Geraldine Laybourne may be CEO of Oxygen Media, but she was breathing fire Thursday at an all-day Federal Communication Commission forum on the plausibility of cable companies offering more channels on an a la carte basis.
“A la carte is not the answer. In fact, it is one of the worst ideas I have ever heard,” Laybourne told an FCC panel headed by Media Bureau chief Kenneth Ferree, who has bemoaned the lack of channel choice on cable and declared himself an unabashed fan of a la carte pricing.
Ferree’s staff is preparing an a la carte report for Congress due Nov. 18. Lawmakers wrote the FCC expressing concern about the lack of a la carte options on cable and about indecent programming that customers can block free-of-charge but still need to purchase.
The economics of a la carte would, Laybourne said, result in consumers paying more money for fewer channels -- a statement that reflected the results of a study funded by the National Cable & Telecommunications Association, which found that a la carte would trigger higher per-channel rates and crush niche networks that need homes within large tiers to gain traction with viewers and advertisers.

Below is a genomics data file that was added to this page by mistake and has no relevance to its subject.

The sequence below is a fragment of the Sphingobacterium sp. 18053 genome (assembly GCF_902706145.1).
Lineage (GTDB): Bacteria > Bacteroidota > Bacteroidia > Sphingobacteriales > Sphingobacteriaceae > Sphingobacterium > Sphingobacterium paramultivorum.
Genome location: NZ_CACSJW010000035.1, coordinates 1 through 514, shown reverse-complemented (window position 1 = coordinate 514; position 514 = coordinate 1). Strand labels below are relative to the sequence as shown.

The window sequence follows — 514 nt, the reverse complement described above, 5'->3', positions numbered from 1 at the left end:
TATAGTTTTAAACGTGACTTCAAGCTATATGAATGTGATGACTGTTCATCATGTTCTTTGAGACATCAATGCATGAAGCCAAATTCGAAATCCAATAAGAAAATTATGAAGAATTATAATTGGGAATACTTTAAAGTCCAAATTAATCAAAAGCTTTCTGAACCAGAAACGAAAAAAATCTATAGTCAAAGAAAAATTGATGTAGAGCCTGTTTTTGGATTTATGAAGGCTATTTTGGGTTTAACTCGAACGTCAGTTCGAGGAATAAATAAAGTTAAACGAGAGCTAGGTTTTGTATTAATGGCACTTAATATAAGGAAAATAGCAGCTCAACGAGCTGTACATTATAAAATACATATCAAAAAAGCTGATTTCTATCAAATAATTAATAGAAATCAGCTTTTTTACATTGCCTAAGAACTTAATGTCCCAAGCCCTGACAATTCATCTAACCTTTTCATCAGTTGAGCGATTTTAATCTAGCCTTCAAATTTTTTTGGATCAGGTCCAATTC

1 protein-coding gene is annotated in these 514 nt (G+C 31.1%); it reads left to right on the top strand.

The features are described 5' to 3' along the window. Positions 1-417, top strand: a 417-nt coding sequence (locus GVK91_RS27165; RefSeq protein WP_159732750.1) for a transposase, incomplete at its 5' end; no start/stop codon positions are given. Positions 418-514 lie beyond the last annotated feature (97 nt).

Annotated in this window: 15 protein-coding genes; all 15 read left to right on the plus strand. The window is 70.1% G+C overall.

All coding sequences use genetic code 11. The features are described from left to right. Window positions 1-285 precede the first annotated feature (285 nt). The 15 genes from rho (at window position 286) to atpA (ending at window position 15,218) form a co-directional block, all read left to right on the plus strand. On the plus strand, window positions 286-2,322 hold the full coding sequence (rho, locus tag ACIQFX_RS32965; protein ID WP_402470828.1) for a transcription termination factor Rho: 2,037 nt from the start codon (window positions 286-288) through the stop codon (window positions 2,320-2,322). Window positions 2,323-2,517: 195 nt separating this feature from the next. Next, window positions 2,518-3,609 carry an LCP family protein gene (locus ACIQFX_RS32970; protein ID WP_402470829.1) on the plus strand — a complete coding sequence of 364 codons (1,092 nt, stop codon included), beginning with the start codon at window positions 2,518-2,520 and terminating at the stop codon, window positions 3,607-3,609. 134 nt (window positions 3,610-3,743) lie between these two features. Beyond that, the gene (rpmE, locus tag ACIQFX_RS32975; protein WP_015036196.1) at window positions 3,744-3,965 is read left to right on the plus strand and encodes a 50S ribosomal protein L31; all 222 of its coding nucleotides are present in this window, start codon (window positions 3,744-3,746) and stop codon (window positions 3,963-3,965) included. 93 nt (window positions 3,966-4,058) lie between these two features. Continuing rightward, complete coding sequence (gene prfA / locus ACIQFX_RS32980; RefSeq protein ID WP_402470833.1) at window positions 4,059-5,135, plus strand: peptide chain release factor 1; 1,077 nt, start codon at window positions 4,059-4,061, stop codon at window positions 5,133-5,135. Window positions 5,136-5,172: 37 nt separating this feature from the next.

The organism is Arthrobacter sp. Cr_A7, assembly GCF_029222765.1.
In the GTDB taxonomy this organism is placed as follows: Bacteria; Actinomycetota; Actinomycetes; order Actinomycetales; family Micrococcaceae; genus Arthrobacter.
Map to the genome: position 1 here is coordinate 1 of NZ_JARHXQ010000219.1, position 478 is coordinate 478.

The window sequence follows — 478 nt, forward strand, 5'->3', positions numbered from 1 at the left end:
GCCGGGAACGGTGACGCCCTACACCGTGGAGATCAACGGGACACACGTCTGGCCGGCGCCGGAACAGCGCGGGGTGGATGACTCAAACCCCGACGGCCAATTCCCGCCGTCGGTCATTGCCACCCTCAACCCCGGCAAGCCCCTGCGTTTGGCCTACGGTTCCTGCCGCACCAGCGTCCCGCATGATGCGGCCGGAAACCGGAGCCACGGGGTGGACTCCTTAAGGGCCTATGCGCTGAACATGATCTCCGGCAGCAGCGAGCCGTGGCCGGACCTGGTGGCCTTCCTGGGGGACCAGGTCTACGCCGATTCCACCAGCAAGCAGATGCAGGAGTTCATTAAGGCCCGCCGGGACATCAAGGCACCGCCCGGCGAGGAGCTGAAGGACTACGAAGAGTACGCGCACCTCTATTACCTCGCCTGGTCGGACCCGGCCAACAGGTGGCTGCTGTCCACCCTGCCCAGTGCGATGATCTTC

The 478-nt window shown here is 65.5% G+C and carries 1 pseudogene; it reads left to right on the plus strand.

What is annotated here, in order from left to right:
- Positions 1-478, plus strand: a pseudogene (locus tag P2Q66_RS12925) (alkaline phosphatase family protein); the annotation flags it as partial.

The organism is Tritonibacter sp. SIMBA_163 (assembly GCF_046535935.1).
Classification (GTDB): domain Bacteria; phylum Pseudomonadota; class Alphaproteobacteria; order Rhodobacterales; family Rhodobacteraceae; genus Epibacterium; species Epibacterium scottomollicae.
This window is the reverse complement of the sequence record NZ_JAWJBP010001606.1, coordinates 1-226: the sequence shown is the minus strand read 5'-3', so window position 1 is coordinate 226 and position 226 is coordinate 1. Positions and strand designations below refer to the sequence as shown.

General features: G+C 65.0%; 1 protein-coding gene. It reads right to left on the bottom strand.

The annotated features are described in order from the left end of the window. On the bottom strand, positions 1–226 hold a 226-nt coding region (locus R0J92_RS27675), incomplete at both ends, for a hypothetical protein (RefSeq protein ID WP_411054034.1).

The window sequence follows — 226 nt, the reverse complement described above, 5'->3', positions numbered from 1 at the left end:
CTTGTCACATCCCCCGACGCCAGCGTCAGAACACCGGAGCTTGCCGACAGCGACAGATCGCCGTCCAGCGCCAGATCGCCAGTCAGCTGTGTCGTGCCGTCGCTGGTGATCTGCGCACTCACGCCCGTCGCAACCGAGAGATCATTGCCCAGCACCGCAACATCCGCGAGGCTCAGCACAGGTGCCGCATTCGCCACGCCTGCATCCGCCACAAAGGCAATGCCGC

Cable-network budgets would undergo dramatic change, Laybourne said, adding that a channel like Oxygen, which spends less than 5% on marketing, would need to ramp up marketing spending in an effort to persuade viewers to give the channel a try.
“The idea that we would have to spend that money on marketing is an abomination,” she added.
Laybourne noted that when Nickelodeon was just an idea, kids surveyed said they didn’t want the channel. Today, Nick is a cable-programming jewel. That anecdote, she said, demonstrated that large tiers offer cable networks crucial consumer exposure.
“Consumers would never get a new network under this [a la carte] scenario,” Laybourne said. “There would be less money for good programming.”